What is North Korea thinking? North Korean leader Kim Jong Un ordered the military to ramp up war preparations in an “offensive war” during the country’s enlarged meeting of the party’s Central Military Commission this week.
According to state-media outlets, Kim discussed plans to conduct additional missile tests and boost weapons production.
This hostile rhetoric comes amidst growing tensions between Pyongyang, Washington and its other adversaries. Pyongyang has carried out multiple provocations in recent months, openly defying international sanctions and criticism alike.
What is North Korea Planning?
In addition to these concerning remarks, Kim also dismissed a handful of military officials and appointed replacements. As noted in the KCNA report, the meeting focused on the “important issue of making the army more thoroughly grid for a war given the grave political and military situation prevailing in the Korean Peninsula.” Photos released show Kim pointed at Seoul in front of uniformed generals. Last month, Kim’s regime threatened to retaliate when the U.S. deployed a nuclear-armed submarine to Seoul for the first time in decades.
The Seoul-Washington partnership is angering Kim
Pyongyang’s anti-American sentiment certainly influences the country’s contempt for American presence and purpose on the peninsula. Later this month, South Korean president Yoon Suk Yeol and Japanese Prime Minister Fumio Kishida are set to visit president Biden at Camp David, Maryland. Joint U.S.-South Korean military drills are also scheduled to commence in August. Kim’s “offensive war” broadcast is probably related to what he perceives as a threatening partnership between Seoul and Washington.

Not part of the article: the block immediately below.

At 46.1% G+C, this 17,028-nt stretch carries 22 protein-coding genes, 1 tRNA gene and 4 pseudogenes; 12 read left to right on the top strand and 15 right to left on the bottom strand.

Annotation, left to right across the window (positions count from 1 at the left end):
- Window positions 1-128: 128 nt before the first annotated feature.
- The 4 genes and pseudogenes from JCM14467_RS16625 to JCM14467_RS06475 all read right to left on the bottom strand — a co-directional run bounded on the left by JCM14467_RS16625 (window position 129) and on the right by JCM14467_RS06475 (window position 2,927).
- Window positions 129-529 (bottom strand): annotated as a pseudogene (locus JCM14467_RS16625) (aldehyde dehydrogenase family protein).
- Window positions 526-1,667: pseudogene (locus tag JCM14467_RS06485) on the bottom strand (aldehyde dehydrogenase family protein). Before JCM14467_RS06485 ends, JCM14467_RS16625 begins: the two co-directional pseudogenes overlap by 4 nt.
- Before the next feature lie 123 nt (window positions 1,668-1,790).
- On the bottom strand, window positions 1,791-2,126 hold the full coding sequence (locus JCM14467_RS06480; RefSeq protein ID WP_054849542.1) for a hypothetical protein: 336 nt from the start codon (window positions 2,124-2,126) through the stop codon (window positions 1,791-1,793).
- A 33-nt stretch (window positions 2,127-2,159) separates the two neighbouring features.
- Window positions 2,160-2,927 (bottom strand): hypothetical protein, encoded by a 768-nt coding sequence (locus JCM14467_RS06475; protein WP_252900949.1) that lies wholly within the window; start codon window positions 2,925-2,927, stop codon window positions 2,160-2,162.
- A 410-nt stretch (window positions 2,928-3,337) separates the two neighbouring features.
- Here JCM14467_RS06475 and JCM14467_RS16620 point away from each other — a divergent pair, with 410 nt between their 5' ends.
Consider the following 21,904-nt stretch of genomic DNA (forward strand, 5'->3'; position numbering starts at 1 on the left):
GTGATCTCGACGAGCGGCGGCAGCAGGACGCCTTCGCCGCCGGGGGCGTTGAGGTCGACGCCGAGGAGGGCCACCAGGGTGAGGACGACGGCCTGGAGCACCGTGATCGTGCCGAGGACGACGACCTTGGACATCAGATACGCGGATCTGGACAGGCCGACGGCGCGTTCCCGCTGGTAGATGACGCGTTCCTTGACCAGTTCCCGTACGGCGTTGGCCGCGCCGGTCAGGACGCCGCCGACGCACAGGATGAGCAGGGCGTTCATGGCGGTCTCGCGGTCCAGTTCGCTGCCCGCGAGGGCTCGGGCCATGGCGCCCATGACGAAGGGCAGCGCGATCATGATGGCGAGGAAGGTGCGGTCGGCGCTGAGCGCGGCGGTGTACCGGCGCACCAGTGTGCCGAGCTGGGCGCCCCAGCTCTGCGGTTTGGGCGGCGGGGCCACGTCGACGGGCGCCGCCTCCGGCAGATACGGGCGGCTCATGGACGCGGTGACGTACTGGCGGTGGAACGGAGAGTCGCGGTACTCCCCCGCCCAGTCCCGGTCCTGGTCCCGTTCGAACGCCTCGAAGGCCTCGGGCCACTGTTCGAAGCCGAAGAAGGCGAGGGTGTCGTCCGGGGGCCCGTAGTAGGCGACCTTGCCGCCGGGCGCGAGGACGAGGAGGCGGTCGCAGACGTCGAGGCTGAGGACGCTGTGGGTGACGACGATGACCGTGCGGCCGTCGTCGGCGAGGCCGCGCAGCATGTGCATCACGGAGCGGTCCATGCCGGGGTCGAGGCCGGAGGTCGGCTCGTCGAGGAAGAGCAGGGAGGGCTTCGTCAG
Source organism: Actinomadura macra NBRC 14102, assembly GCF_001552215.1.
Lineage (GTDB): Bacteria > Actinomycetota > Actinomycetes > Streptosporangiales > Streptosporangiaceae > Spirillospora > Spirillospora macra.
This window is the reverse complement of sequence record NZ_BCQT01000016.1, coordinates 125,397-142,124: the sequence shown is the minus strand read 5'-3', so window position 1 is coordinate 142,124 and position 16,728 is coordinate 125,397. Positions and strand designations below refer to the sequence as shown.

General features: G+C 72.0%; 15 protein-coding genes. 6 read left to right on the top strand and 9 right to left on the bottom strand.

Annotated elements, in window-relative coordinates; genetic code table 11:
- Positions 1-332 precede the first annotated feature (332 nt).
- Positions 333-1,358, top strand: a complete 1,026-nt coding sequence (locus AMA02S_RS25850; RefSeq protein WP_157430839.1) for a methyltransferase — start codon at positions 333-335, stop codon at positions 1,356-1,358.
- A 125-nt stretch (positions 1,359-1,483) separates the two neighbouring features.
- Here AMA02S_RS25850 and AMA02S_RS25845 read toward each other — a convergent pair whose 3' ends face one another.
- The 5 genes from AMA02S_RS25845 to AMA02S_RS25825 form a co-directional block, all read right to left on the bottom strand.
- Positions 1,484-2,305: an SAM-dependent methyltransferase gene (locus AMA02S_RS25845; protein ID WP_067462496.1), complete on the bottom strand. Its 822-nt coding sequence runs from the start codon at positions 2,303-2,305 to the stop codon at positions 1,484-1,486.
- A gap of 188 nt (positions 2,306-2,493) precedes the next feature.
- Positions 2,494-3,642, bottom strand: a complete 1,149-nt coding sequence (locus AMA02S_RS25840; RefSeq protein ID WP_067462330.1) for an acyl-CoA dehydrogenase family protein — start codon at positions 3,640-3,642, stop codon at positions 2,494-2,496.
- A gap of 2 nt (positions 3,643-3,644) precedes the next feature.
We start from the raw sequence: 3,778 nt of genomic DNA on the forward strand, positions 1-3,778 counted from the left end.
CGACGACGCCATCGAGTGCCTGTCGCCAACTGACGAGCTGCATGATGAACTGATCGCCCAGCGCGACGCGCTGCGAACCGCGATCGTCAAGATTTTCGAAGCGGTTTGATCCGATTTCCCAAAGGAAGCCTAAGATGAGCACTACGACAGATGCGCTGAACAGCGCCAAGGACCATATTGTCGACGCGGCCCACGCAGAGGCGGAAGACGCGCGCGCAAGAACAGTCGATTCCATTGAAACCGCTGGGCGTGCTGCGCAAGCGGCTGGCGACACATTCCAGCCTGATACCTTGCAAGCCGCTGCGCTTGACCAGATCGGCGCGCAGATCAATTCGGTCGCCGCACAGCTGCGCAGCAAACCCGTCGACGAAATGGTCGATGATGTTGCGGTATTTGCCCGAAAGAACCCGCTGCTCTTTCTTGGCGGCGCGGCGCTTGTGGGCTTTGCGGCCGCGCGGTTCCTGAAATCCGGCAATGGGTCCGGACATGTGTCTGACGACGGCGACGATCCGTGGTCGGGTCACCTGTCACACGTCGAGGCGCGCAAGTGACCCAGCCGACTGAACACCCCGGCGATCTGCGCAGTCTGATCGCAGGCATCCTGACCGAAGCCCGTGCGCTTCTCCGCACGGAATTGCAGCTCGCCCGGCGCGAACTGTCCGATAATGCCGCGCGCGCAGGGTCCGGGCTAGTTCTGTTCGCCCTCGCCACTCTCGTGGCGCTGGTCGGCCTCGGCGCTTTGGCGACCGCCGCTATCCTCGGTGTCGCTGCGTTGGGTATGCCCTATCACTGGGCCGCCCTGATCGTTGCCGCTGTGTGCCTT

In light of Pyongyang’s aggressive posturing, South Korea’s Foreign Ministry spokesperson Ahn Eun-ju expressed that the Kim regime should focus their efforts on more significant matters, including the safety of its citizens as a typhoon approaches, adding that Seoul is “maintaining a firm readiness posture, and North Korea’s empty threats of force will not work with us.”
North Korea continues to threaten its adversaries
The “offensive war” remarks are not the only threats Pyongyang has issued in recent months.
In July, the Kim regime claimed that any deployment of American bombers, aircraft carriers or missile submarines in Seoul could catalyze a nuclear response.
Since 2022, North Korea has carried out more than 100 missile tests. In addition to launching ballistic missiles capable of reaching Seoul and Tokyo, the country is continuously working on longer-range rockets designed to strike the United States.
After Kim’s sister threatened U.S. spy planes flying routine flights in the international airspace near North Korea, the Hwasong-18 solid-fueled intercontinental ballistic missile (ICBM) was launched. According to Japan, this weapon flew for more than 70 minutes, representing Pyongyang’s longest-ever missile test.
The Hwasong-18, along with various other weapons, were shown off at what North Korea calls its Victory Day Parade.
The annual event commemorates the armistice that ended the fighting in the Korean War more than seven decades ago. However, no formal treaty ever technically was signed by Seoul or Pyongyang.
South Korea’s current administration would “never’ seek to end the 70-year conflict, according to the country’s Reunification Minister, since a formal termination of the war would jeopardize Pyongyang’s accountability for kidnapping victims and prisoners of war.
Maya Carlin, a Senior Editor for 19FortyFive, is an analyst with the Center for Security Policy and a former Anna Sobol Levy Fellow at IDC Herzliya in Israel. She has by-lines in many publications, including The National Interest, Jerusalem Post, and Times of Israel. You can follow her on Twitter: @MayaCarlin.
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